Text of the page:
My mailbox flag was up for 2 days before I took the mail out and drove it to the post office.
I am honestly giving it a full 100% effort to remain positive about our relocation to Connecticut, but some days it really does feel like an impossible feat.
Back in Central New York, my mail person was the sweetest man who would leave treats for my dogs every day and was happy to knock on my door, bring my packages and say hello. I knew him by name and we gave him gifts every Christmas.
I have lived in Connecticut for over 4 months and have no idea who brings my mail or what their delivery schedule is... AND I work from home, which was not the case in New York.
Today, I drove to the local post office to hand deliver the mail that had been sitting in my box for 2 days. I asked the postal worker at the desk if he could tell me who my mail person was and what the delivery schedule is. He said I would need to call before 9am to get the schedule and delivery person for that day. He also noted that mail delivery people do not stop at every house every day. I was in complete shock to hear that.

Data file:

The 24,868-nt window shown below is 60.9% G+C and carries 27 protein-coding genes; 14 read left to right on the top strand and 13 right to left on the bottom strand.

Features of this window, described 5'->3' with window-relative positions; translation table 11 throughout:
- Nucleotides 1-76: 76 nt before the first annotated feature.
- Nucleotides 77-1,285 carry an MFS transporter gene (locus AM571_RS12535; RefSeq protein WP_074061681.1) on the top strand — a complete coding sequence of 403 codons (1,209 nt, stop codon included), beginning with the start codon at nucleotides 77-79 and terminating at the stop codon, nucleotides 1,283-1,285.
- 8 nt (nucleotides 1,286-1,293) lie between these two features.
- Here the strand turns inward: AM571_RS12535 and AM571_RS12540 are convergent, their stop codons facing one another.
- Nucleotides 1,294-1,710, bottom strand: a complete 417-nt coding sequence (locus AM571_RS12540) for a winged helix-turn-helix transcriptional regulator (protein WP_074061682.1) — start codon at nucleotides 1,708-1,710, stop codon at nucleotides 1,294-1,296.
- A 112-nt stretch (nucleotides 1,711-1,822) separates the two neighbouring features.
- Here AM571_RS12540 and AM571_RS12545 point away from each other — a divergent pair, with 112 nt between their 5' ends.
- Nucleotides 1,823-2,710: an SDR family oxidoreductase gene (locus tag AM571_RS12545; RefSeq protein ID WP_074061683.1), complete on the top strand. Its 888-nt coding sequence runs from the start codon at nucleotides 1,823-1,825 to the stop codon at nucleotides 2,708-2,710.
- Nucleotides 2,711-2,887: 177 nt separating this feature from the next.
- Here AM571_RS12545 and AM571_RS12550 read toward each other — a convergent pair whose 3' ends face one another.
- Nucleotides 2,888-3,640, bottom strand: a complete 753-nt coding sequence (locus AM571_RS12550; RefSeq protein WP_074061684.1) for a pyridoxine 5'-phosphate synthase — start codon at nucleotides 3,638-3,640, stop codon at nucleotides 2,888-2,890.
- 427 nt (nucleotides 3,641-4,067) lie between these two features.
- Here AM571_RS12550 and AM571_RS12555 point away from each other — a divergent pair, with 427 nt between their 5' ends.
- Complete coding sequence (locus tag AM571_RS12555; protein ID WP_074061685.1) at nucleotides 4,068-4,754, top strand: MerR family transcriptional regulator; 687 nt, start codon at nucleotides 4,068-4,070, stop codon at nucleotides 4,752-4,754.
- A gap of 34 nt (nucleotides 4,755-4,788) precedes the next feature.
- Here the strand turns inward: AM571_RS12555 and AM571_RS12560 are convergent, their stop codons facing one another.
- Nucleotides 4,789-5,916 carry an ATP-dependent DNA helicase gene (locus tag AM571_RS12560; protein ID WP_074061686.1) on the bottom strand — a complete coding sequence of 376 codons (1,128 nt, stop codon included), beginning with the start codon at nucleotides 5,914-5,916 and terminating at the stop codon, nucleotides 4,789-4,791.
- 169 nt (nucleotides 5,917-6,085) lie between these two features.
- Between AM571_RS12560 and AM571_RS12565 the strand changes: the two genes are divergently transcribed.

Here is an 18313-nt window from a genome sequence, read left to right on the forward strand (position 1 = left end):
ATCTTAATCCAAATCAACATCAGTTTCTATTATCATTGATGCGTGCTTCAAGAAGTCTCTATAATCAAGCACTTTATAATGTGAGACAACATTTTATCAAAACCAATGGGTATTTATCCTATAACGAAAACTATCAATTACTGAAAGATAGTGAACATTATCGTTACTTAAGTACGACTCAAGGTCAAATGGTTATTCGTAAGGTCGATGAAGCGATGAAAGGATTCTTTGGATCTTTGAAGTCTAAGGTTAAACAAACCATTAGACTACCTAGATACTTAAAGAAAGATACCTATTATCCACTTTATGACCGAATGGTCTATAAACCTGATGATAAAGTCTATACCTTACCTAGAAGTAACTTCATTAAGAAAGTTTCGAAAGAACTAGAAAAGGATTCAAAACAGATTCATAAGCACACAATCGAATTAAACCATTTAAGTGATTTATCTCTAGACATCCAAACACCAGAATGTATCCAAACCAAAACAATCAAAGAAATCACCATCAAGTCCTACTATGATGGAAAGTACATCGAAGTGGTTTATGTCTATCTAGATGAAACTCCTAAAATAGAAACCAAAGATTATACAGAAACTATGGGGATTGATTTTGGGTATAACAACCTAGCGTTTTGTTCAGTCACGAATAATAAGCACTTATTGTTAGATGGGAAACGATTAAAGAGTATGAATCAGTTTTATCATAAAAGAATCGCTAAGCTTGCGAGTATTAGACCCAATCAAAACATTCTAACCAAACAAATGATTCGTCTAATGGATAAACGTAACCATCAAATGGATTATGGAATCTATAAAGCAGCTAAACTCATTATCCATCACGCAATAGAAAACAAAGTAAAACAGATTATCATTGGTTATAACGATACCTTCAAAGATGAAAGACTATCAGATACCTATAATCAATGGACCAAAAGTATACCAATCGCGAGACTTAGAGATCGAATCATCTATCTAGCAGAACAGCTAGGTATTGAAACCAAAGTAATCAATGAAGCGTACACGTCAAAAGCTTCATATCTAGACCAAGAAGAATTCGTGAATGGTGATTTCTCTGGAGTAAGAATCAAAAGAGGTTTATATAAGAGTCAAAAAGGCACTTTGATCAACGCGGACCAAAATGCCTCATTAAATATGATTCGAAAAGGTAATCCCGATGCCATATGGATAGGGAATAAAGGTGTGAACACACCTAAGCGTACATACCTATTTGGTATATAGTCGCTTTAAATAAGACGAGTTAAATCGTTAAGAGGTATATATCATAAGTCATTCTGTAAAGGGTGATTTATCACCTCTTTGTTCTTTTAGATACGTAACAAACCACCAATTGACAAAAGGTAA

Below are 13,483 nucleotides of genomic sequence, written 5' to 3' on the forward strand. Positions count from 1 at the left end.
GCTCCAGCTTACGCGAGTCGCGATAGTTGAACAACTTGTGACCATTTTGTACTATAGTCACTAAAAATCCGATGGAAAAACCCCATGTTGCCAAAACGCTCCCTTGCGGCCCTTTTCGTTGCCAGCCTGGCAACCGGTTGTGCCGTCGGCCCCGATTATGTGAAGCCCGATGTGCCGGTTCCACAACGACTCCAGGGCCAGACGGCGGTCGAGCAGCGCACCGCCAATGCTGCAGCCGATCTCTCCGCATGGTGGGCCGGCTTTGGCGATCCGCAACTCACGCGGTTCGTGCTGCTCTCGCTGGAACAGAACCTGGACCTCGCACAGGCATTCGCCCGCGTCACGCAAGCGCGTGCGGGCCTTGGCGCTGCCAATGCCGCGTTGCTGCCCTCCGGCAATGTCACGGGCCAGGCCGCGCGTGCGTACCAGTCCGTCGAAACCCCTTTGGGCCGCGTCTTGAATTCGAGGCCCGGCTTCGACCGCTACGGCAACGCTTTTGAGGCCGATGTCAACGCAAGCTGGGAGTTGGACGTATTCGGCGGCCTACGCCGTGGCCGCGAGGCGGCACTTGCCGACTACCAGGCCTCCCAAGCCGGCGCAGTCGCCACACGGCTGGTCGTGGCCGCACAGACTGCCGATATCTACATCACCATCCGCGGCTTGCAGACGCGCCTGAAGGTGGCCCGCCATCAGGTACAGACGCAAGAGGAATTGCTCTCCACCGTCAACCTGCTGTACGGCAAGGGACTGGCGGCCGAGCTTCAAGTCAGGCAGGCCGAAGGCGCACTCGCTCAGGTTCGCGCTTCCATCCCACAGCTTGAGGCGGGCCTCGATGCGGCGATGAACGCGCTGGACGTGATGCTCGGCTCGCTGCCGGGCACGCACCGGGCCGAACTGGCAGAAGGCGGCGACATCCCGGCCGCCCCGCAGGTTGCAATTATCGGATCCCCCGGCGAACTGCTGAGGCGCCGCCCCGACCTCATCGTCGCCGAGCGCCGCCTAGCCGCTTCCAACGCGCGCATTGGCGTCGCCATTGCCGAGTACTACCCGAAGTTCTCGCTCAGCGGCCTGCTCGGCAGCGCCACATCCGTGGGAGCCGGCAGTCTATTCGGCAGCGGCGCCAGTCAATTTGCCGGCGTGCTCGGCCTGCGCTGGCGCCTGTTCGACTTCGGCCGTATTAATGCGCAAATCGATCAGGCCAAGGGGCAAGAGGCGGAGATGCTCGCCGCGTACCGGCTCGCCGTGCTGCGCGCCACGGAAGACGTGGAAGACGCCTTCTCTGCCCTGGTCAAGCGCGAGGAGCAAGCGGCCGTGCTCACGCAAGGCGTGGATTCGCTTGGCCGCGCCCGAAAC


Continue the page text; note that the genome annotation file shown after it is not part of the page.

Don't my taxes pay for the postal workers? Don't my taxes pay for them to bring me my mail - every day?
Why do I feel like every time I have a Connecticut complaint, taxes come into the conversation...
Negativity is never something I prefer to promote but I need to put the truth out there because this is just down right frustrating. I think the only people who can really love Connecticut are those who have history here... otherwise, I'm wondering what there is to love about living here?
The bottom line is that if I want to mail something, I guess I drive it to the post office. The post office that is 1.9 miles away but will take 9 minutes to drive there and involves a right, a left, another right, and another left and then a left into the post office parking lot. #newengland
I moved to the Point Beach neighborhood in Milford, Connecticut in June of 2018 - these are my experiences of owning a new beach home and relocating to unfamiliar territory. ~ Shelly Straub